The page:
• entries
  • comments
  • views

Evaluation: Mercurial

Sign in to follow this  
Followers 0


Copy of a Ventspace post.

I've been a long time Subversion user, and I'm very comfortable with its quirks and limitations. It's an example of a centralized version control system (CVCS), which is very easy to understand. However, there's been a lot of talk lately about distributed version control systems (DVCS), of which there are two well known examples: git and Mercurial. I've spent a moderate amount of time evaluating both, and I decided to post my thoughts. This entry is about Mercurial.

Short review: A half baked, annoying system.

I started with Mercurial, because I'd heard anecdotally that it's more Windows friendly and generally nicer to work with than git. I was additionally spurred by reading the first chapter of HgInit, an e-book by Joel Spolsky of 'Joel on Software' fame. Say what you will about Joel -- it's a concise and coherent explanation of why distributed version control is, in a general sense, preferable to centralized. Armed with that knowledge, I began looking at what's involved in transitioning from Subversion to Mercurial.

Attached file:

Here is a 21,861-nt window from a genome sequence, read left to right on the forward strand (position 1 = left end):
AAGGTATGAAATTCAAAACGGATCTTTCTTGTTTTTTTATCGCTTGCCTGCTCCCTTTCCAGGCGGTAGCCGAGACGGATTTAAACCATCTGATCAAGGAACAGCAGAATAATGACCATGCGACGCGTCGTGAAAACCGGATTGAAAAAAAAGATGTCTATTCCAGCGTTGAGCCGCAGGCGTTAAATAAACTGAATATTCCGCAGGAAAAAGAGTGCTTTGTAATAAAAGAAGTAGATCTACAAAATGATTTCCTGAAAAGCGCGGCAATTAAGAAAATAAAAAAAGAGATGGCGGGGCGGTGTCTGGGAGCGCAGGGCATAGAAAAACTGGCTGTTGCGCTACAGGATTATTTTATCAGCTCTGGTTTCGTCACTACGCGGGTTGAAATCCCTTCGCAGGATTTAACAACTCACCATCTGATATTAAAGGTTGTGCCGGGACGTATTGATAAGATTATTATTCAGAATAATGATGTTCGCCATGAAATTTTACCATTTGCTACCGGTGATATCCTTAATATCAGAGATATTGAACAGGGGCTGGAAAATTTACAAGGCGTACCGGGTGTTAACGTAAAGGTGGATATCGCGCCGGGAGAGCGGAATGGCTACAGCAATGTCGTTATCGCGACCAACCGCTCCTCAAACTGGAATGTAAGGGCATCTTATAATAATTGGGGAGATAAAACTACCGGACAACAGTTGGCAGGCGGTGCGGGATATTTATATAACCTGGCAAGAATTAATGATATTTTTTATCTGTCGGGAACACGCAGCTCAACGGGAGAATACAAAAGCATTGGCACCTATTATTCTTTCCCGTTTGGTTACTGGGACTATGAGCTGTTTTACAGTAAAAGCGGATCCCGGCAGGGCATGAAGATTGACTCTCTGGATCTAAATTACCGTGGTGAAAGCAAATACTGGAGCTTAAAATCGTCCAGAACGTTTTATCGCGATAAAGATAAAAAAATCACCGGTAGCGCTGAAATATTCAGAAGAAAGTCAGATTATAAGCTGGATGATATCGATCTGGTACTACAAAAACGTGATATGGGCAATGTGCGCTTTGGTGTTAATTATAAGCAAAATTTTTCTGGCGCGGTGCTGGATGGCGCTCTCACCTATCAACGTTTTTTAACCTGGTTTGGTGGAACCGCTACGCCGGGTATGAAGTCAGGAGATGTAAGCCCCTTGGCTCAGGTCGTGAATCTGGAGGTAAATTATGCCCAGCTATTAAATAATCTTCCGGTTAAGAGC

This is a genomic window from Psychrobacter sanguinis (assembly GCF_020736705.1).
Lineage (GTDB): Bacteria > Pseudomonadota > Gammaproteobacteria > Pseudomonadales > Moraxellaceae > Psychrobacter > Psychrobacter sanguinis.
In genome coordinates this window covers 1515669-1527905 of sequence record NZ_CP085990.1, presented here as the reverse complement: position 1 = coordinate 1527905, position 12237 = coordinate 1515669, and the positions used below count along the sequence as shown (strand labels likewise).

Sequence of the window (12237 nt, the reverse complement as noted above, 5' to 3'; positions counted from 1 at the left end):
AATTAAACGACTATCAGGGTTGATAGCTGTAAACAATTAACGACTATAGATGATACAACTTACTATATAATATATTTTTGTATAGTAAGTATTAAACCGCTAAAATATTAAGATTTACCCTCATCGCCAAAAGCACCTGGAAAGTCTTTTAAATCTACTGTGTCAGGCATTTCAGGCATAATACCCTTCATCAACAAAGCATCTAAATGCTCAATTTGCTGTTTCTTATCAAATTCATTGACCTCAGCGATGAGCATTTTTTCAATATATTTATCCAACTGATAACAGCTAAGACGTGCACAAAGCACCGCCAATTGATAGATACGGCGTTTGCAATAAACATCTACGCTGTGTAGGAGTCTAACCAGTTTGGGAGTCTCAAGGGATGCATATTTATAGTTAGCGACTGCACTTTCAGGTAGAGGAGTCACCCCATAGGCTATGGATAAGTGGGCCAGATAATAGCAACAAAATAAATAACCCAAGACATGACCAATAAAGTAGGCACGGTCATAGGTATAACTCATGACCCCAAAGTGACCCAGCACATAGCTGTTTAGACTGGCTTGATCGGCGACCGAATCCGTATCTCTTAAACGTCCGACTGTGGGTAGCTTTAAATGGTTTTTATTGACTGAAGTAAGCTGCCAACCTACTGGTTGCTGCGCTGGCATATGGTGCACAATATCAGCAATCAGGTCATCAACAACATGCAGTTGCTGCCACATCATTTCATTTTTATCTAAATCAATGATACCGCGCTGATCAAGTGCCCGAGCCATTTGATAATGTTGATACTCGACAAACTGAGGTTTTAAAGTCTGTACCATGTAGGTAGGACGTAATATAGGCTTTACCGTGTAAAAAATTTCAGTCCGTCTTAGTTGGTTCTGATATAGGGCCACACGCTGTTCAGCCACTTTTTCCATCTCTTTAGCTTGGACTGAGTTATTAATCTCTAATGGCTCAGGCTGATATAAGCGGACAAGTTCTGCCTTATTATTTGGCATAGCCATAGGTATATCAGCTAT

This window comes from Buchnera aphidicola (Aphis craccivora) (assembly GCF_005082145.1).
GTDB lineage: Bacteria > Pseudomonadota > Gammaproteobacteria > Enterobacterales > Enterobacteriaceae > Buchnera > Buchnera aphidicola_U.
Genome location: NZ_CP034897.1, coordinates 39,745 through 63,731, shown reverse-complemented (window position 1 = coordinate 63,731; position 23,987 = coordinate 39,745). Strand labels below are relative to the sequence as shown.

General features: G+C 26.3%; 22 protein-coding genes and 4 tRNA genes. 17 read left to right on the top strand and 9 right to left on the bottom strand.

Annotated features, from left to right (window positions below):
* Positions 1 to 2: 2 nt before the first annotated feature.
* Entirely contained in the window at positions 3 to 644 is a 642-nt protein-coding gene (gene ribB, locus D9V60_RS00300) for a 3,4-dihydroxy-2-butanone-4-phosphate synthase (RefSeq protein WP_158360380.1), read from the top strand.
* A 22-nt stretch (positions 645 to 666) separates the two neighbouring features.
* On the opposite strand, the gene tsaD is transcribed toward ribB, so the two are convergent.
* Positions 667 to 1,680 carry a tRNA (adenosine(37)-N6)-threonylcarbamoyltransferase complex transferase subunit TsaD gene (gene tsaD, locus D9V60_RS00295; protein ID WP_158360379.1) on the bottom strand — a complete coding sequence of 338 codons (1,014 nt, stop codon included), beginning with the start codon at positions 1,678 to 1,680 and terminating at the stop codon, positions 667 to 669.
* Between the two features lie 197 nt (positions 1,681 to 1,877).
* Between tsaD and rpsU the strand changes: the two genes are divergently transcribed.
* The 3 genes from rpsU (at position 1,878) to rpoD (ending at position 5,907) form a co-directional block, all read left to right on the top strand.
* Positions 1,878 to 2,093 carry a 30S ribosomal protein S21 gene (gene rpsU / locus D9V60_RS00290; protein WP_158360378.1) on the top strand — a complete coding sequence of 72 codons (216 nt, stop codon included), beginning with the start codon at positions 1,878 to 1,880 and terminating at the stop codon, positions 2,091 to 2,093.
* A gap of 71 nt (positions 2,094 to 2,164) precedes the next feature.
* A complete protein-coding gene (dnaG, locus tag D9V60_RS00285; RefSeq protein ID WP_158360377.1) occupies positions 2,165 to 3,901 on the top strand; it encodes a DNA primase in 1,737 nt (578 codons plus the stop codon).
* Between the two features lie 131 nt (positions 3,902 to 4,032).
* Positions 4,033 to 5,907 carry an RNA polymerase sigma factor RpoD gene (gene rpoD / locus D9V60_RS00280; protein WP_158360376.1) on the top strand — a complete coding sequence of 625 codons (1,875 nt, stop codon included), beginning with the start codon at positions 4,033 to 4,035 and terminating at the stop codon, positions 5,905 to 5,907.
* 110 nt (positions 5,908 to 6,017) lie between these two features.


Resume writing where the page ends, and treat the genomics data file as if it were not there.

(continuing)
Installation was smooth. Mercurial's site has a Windows installer ready to go that sets everything up beautifully. Configuration, however, was unpleasant. The Mercurial guide starts with this as your very first step:
As first step, you should teach Mercurial your name. For that you open the file ~/.hgrc with a text-editor and add the ui section (user interaction) with your username:

Yes, because what I've always wanted from my VCS is for it to be a hassle every time I move to a new machine. Setting up extensions is similarly a pain in the neck. More on that in a moment. Basically Mercurial's configurations are a headache.

Then there's the actual VCS. You see, I have one gigantic problem with Mercurial, and it's summed up by Joel:
Whereas, in Mercurial, all commands always apply to the entire tree. If your code is in c:\code, when you issue the hg commit command, you can be in c:\code or in any subdirectory and it has the same effect.
This is an incredibly awkward design decision. The basic idea, I guess, is that somebody got really frustrated about forgetting to check in changes and decided this was the solution. My take is that this is a stupid restriction that makes development unpleasant.